I wrote a piece comparing Cisco ACI & VMware NSX for Network World. I hopefully avoided sensationalizing the issues or making NSX/ACI an either/or situation. I tried to simply break down just what the two SDN approaches do and how they might be of value to organizations. Perhaps the biggest point I hope to make in the piece is that ACI and NSX are not easy to compare. They don’t accomplish the same things, nor do they work in identical ways.
Here are a few quotes. Take each one separately; don’t read them as one long statement.
- Multi-hypervisor support is an important part of the NSX strategy, adding, as it does, Citrix Xen and KVM users to the mix. In fact, NSX is agnostic to many environment elements, including network hardware, which is an important attribute.
- Since all the endpoints are known to NSX, there’s no requirement for unknown unicast flooding. Multicast and broadcast packets are copied from hypervisor to hypervisor.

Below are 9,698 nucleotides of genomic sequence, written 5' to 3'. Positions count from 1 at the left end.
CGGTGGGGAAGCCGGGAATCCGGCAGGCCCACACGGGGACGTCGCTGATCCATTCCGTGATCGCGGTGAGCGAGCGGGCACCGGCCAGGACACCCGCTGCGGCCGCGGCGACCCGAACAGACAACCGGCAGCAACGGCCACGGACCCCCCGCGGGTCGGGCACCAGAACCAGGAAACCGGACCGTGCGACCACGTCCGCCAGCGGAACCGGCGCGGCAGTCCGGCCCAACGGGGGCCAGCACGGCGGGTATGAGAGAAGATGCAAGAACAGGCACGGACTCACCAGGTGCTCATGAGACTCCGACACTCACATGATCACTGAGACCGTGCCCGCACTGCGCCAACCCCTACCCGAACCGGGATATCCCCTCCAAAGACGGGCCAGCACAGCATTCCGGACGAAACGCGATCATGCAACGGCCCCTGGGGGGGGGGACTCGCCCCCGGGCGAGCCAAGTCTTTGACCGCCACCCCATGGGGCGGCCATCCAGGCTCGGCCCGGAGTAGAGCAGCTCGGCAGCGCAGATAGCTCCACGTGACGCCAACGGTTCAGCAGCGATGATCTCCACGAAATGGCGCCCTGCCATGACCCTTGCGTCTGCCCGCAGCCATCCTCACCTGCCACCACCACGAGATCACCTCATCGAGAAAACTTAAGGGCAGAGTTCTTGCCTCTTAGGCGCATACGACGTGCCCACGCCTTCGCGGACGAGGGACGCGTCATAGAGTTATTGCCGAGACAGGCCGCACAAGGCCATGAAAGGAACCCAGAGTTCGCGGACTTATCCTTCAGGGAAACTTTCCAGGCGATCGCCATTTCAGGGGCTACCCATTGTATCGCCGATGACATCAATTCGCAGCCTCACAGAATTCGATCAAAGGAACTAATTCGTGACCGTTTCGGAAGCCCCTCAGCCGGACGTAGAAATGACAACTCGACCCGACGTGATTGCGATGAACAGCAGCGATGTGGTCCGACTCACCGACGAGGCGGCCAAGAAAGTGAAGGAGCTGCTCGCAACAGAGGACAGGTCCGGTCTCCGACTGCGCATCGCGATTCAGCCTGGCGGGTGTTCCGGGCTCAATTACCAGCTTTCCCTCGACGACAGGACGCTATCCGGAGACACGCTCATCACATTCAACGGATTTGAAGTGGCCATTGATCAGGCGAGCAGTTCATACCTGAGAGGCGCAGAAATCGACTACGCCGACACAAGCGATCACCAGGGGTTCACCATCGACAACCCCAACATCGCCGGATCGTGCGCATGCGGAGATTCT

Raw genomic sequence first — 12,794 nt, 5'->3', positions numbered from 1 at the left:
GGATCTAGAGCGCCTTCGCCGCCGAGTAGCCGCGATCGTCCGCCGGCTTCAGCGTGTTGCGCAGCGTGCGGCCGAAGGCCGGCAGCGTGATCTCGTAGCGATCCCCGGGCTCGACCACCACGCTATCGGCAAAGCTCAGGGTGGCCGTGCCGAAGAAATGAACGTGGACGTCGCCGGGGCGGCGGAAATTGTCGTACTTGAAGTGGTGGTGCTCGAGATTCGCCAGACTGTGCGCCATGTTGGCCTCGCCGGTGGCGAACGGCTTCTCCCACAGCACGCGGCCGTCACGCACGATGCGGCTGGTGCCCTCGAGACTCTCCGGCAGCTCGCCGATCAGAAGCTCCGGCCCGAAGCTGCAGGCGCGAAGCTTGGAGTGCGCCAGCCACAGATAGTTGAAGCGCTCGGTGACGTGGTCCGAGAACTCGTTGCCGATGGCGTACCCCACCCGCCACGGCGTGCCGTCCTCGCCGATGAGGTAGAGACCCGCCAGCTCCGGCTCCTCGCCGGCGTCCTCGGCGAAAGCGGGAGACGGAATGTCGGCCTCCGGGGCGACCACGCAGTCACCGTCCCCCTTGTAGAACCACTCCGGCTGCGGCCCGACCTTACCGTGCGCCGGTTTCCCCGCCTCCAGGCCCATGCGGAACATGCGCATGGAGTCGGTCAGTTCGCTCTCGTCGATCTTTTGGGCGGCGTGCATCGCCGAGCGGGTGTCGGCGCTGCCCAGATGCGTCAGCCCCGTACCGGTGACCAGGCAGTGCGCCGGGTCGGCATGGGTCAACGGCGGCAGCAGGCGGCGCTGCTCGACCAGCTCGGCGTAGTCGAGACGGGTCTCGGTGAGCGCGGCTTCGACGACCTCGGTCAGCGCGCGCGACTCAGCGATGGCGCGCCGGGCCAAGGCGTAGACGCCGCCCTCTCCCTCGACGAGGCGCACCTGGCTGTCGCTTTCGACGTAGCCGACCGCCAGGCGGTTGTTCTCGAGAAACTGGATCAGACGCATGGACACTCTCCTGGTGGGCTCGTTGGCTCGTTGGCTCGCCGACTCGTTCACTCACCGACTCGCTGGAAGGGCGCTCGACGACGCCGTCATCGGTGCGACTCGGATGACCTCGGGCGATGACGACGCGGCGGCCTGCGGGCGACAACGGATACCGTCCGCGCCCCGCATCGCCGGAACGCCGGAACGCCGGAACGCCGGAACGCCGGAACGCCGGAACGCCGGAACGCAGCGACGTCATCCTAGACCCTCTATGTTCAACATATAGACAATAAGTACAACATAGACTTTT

- A distributed firewall is another key part of NSX. In the NSX model, security is done at the network edge in the vSwitch. Policy for this distributed firewall is managed centrally. Conceptually, the NSX distributed firewall is like having many small firewalls, but without the burden of maintaining many small firewall policies.
- With ACI, network virtualization isn’t the whole story. Rather ACI is an entire SDN solution wrapped around the idea that IT applications are the most important thing in an organization. In that sense, it’s difficult to compare NSX and ACI directly.
- The 9000 switches are high-density 10GbE and 40GbE built on the idea of “merchant plus” silicon, as in merchant silicon plus custom Cisco ASICs.
- Cisco says that APIC is open, in that the APIs to access APIC data are to be made available to anyone wishing to write to them. In fact, customers will be able to download “open device packages” that allow network hardware not currently part of an ACI infrastructure to be exposed to APIC.
- A major difference between ACI and NSX is that Cisco is emphasizing hardware in addition to software. Software by itself won’t cut it, in the Cisco point of view.
I’m happy to engage in further discussion about what you think I got right or wrong in my analysis.